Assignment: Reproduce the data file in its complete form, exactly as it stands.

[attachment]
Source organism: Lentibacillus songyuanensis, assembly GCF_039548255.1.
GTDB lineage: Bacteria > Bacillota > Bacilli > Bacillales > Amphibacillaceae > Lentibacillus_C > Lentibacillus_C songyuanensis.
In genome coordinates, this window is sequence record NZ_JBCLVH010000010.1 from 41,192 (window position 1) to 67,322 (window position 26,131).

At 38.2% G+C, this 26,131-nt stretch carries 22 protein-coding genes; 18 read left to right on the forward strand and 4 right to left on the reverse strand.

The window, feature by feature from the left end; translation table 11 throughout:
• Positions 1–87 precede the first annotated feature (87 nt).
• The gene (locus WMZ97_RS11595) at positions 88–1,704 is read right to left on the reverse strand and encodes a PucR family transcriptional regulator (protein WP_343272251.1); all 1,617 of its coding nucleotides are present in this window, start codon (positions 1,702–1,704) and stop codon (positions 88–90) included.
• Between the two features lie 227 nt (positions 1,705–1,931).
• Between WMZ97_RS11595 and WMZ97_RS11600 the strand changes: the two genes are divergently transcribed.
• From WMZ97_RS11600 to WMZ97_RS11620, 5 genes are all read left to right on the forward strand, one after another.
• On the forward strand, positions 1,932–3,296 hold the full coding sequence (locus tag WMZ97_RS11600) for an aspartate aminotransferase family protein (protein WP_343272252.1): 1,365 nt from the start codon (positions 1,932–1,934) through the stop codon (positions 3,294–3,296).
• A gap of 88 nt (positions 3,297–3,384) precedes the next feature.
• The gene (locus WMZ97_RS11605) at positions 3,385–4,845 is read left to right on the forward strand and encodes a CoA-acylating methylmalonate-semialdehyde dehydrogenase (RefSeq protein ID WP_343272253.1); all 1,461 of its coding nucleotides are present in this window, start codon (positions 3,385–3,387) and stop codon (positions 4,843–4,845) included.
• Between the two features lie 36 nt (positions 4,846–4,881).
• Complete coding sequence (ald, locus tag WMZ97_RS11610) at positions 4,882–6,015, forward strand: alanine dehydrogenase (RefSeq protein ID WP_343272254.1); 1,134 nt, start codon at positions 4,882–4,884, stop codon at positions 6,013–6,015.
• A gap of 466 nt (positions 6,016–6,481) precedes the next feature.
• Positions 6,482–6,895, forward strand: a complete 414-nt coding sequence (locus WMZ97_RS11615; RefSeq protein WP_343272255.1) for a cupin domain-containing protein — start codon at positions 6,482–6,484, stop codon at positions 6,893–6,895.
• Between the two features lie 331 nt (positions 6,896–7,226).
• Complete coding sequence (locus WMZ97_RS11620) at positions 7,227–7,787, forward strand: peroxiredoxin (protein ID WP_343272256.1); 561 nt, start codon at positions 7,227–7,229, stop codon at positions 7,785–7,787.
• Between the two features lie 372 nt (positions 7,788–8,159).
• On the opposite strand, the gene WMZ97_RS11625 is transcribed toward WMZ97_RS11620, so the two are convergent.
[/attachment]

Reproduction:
Source organism: Lentibacillus songyuanensis, assembly GCF_039548255.1.
GTDB lineage: Bacteria > Bacillota > Bacilli > Bacillales > Amphibacillaceae > Lentibacillus_C > Lentibacillus_C songyuanensis.
In genome coordinates, this window is sequence record NZ_JBCLVH010000010.1 from 41,192 (window position 1) to 67,322 (window position 26,131).

At 38.2% G+C, this 26,131-nt stretch carries 22 protein-coding genes; 18 read left to right on the forward strand and 4 right to left on the reverse strand.

The window, feature by feature from the left end; translation table 11 throughout:
• Positions 1–87 precede the first annotated feature (87 nt).
• The gene (locus WMZ97_RS11595) at positions 88–1,704 is read right to left on the reverse strand and encodes a PucR family transcriptional regulator (protein WP_343272251.1); all 1,617 of its coding nucleotides are present in this window, start codon (positions 1,702–1,704) and stop codon (positions 88–90) included.
• Between the two features lie 227 nt (positions 1,705–1,931).
• Between WMZ97_RS11595 and WMZ97_RS11600 the strand changes: the two genes are divergently transcribed.
• From WMZ97_RS11600 to WMZ97_RS11620, 5 genes are all read left to right on the forward strand, one after another.
• On the forward strand, positions 1,932–3,296 hold the full coding sequence (locus tag WMZ97_RS11600) for an aspartate aminotransferase family protein (protein WP_343272252.1): 1,365 nt from the start codon (positions 1,932–1,934) through the stop codon (positions 3,294–3,296).
• A gap of 88 nt (positions 3,297–3,384) precedes the next feature.
• The gene (locus WMZ97_RS11605) at positions 3,385–4,845 is read left to right on the forward strand and encodes a CoA-acylating methylmalonate-semialdehyde dehydrogenase (RefSeq protein ID WP_343272253.1); all 1,461 of its coding nucleotides are present in this window, start codon (positions 3,385–3,387) and stop codon (positions 4,843–4,845) included.
• Between the two features lie 36 nt (positions 4,846–4,881).
• Complete coding sequence (ald, locus tag WMZ97_RS11610) at positions 4,882–6,015, forward strand: alanine dehydrogenase (RefSeq protein ID WP_343272254.1); 1,134 nt, start codon at positions 4,882–4,884, stop codon at positions 6,013–6,015.
• A gap of 466 nt (positions 6,016–6,481) precedes the next feature.
• Positions 6,482–6,895, forward strand: a complete 414-nt coding sequence (locus WMZ97_RS11615; RefSeq protein WP_343272255.1) for a cupin domain-containing protein — start codon at positions 6,482–6,484, stop codon at positions 6,893–6,895.
• Between the two features lie 331 nt (positions 6,896–7,226).
• Complete coding sequence (locus WMZ97_RS11620) at positions 7,227–7,787, forward strand: peroxiredoxin (protein ID WP_343272256.1); 561 nt, start codon at positions 7,227–7,229, stop codon at positions 7,785–7,787.
• Between the two features lie 372 nt (positions 7,788–8,159).
• On the opposite strand, the gene WMZ97_RS11625 is transcribed toward WMZ97_RS11620, so the two are convergent.